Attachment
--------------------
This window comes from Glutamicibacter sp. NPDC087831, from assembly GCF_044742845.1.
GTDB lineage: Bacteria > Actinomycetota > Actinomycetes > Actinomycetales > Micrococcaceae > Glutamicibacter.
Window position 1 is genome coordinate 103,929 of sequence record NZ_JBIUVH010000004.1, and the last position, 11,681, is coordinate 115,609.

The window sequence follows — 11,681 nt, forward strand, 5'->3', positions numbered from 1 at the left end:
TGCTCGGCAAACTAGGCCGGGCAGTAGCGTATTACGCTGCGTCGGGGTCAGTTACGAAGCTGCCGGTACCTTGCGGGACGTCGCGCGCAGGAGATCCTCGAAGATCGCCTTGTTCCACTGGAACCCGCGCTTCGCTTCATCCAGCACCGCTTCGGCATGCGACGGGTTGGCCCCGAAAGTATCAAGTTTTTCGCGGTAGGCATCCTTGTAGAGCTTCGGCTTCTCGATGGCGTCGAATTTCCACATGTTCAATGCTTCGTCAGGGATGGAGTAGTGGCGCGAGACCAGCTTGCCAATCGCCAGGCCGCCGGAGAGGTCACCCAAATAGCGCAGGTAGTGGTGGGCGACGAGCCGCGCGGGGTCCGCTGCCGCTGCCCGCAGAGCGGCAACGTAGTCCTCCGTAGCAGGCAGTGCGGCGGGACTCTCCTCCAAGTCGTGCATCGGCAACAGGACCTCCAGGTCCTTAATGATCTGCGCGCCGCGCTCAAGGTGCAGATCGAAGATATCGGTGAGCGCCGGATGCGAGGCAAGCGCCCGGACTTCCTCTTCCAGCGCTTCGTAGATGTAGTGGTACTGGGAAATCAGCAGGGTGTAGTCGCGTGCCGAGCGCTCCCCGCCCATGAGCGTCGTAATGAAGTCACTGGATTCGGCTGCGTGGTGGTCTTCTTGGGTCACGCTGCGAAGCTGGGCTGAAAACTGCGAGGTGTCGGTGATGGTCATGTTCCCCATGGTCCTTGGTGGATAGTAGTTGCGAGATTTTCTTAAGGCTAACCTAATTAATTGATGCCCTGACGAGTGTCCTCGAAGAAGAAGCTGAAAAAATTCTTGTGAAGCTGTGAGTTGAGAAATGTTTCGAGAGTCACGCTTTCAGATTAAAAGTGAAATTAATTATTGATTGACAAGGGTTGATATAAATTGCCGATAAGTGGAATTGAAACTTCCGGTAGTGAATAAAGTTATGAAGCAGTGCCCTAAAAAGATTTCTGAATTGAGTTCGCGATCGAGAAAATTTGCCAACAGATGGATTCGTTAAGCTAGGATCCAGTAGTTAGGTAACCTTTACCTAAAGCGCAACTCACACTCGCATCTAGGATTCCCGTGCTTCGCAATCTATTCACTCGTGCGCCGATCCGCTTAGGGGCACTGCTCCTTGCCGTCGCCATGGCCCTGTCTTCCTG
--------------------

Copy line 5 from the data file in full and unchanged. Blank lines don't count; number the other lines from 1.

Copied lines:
TGCTCGGCAAACTAGGCCGGGCAGTAGCGTATTACGCTGCGTCGGGGTCAGTTACGAAGCTGCCGGTACCTTGCGGGACGTCGCGCGCAGGAGATCCTCGAAGATCGCCTTGTTCCACTGGAACCCGCGCTTCGCTTCATCCAGCACCGCTTCGGCATGCGACGGGTTGGCCCCGAAAGTATCAAGTTTTTCGCGGTAGGCATCCTTGTAGAGCTTCGGCTTCTCGATGGCGTCGAATTTCCACATGTTCAATGCTTCGTCAGGGATGGAGTAGTGGCGCGAGACCAGCTTGCCAATCGCCAGGCCGCCGGAGAGGTCACCCAAATAGCGCAGGTAGTGGTGGGCGACGAGCCGCGCGGGGTCCGCTGCCGCTGCCCGCAGAGCGGCAACGTAGTCCTCCGTAGCAGGCAGTGCGGCGGGACTCTCCTCCAAGTCGTGCATCGGCAACAGGACCTCCAGGTCCTTAATGATCTGCGCGCCGCGCTCAAGGTGCAGATCGAAGATATCGGTGAGCGCCGGATGCGAGGCAAGCGCCCGGACTTCCTCTTCCAGCGCTTCGTAGATGTAGTGGTACTGGGAAATCAGCAGGGTGTAGTCGCGTGCCGAGCGCTCCCCGCCCATGAGCGTCGTAATGAAGTCACTGGATTCGGCTGCGTGGTGGTCTTCTTGGGTCACGCTGCGAAGCTGGGCTGAAAACTGCGAGGTGTCGGTGATGGTCATGTTCCCCATGGTCCTTGGTGGATAGTAGTTGCGAGATTTTCTTAAGGCTAACCTAATTAATTGATGCCCTGACGAGTGTCCTCGAAGAAGAAGCTGAAAAAATTCTTGTGAAGCTGTGAGTTGAGAAATGTTTCGAGAGTCACGCTTTCAGATTAAAAGTGAAATTAATTATTGATTGACAAGGGTTGATATAAATTGCCGATAAGTGGAATTGAAACTTCCGGTAGTGAATAAAGTTATGAAGCAGTGCCCTAAAAAGATTTCTGAATTGAGTTCGCGATCGAGAAAATTTGCCAACAGATGGATTCGTTAAGCTAGGATCCAGTAGTTAGGTAACCTTTACCTAAAGCGCAACTCACACTCGCATCTAGGATTCCCGTGCTTCGCAATCTATTCACTCGTGCGCCGATCCGCTTAGGGGCACTGCTCCTTGCCGTCGCCATGGCCCTGTCTTCCTG